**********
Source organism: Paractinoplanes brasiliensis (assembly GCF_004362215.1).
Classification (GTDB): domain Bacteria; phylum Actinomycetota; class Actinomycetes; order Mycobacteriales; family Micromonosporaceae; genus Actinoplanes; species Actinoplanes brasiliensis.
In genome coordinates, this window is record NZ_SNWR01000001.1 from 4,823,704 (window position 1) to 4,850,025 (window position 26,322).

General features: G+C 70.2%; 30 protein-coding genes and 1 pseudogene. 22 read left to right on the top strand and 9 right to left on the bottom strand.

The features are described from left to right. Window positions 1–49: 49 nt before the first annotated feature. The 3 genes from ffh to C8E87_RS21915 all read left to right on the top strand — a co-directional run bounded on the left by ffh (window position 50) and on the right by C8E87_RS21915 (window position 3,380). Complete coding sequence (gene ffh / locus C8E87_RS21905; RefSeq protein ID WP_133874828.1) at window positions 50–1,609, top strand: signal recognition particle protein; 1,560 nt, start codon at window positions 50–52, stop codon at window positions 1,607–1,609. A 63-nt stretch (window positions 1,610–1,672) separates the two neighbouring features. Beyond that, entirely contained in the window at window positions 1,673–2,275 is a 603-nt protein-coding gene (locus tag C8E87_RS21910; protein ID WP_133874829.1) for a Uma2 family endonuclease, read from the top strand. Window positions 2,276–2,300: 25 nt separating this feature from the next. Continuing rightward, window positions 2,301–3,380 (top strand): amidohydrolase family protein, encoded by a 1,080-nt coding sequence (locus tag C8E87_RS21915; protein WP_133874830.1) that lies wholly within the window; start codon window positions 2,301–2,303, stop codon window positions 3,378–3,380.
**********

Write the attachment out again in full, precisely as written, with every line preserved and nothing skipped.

Source organism: Paractinoplanes brasiliensis (assembly GCF_004362215.1).
Classification (GTDB): domain Bacteria; phylum Actinomycetota; class Actinomycetes; order Mycobacteriales; family Micromonosporaceae; genus Actinoplanes; species Actinoplanes brasiliensis.
In genome coordinates, this window is record NZ_SNWR01000001.1 from 4,823,704 (window position 1) to 4,850,025 (window position 26,322).

General features: G+C 70.2%; 30 protein-coding genes and 1 pseudogene. 22 read left to right on the top strand and 9 right to left on the bottom strand.

The features are described from left to right. Window positions 1–49: 49 nt before the first annotated feature. The 3 genes from ffh to C8E87_RS21915 all read left to right on the top strand — a co-directional run bounded on the left by ffh (window position 50) and on the right by C8E87_RS21915 (window position 3,380). Complete coding sequence (gene ffh / locus C8E87_RS21905; RefSeq protein ID WP_133874828.1) at window positions 50–1,609, top strand: signal recognition particle protein; 1,560 nt, start codon at window positions 50–52, stop codon at window positions 1,607–1,609. A 63-nt stretch (window positions 1,610–1,672) separates the two neighbouring features. Beyond that, entirely contained in the window at window positions 1,673–2,275 is a 603-nt protein-coding gene (locus tag C8E87_RS21910; protein ID WP_133874829.1) for a Uma2 family endonuclease, read from the top strand. Window positions 2,276–2,300: 25 nt separating this feature from the next. Continuing rightward, window positions 2,301–3,380 (top strand): amidohydrolase family protein, encoded by a 1,080-nt coding sequence (locus tag C8E87_RS21915; protein WP_133874830.1) that lies wholly within the window; start codon window positions 2,301–2,303, stop codon window positions 3,378–3,380.